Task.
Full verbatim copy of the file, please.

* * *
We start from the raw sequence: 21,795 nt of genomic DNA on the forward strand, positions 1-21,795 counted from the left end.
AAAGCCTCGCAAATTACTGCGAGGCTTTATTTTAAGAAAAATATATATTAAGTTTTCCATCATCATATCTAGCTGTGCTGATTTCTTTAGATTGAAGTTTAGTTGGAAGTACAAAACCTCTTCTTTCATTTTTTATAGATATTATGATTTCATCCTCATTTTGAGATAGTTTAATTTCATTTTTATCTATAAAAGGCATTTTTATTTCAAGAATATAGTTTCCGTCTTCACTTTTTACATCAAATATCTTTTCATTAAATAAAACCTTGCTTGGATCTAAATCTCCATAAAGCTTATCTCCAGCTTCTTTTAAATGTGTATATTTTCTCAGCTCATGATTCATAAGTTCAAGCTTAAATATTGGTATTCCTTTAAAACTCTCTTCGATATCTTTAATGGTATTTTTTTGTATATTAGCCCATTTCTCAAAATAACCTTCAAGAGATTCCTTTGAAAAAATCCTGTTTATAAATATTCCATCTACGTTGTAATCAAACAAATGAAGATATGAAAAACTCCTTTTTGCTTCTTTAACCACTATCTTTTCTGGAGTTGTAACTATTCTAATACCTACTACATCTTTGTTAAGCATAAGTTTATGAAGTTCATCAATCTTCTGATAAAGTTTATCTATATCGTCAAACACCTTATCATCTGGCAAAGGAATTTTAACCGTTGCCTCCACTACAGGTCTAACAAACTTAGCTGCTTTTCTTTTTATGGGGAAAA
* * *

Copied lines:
We start from the raw sequence: 21,795 nt of genomic DNA on the forward strand, positions 1-21,795 counted from the left end.
AAAGCCTCGCAAATTACTGCGAGGCTTTATTTTAAGAAAAATATATATTAAGTTTTCCATCATCATATCTAGCTGTGCTGATTTCTTTAGATTGAAGTTTAGTTGGAAGTACAAAACCTCTTCTTTCATTTTTTATAGATATTATGATTTCATCCTCATTTTGAGATAGTTTAATTTCATTTTTATCTATAAAAGGCATTTTTATTTCAAGAATATAGTTTCCGTCTTCACTTTTTACATCAAATATCTTTTCATTAAATAAAACCTTGCTTGGATCTAAATCTCCATAAAGCTTATCTCCAGCTTCTTTTAAATGTGTATATTTTCTCAGCTCATGATTCATAAGTTCAAGCTTAAATATTGGTATTCCTTTAAAACTCTCTTCGATATCTTTAATGGTATTTTTTTGTATATTAGCCCATTTCTCAAAATAACCTTCAAGAGATTCCTTTGAAAAAATCCTGTTTATAAATATTCCATCTACGTTGTAATCAAACAAATGAAGATATGAAAAACTCCTTTTTGCTTCTTTAACCACTATCTTTTCTGGAGTTGTAACTATTCTAATACCTACTACATCTTTGTTAAGCATAAGTTTATGAAGTTCATCAATCTTCTGATAAAGTTTATCTATATCGTCAAACACCTTATCATCTGGCAAAGGAATTTTAACCGTTGCCTCCACTACAGGTCTAACAAACTTAGCTGCTTTTCTTTTTATGGGGAAAA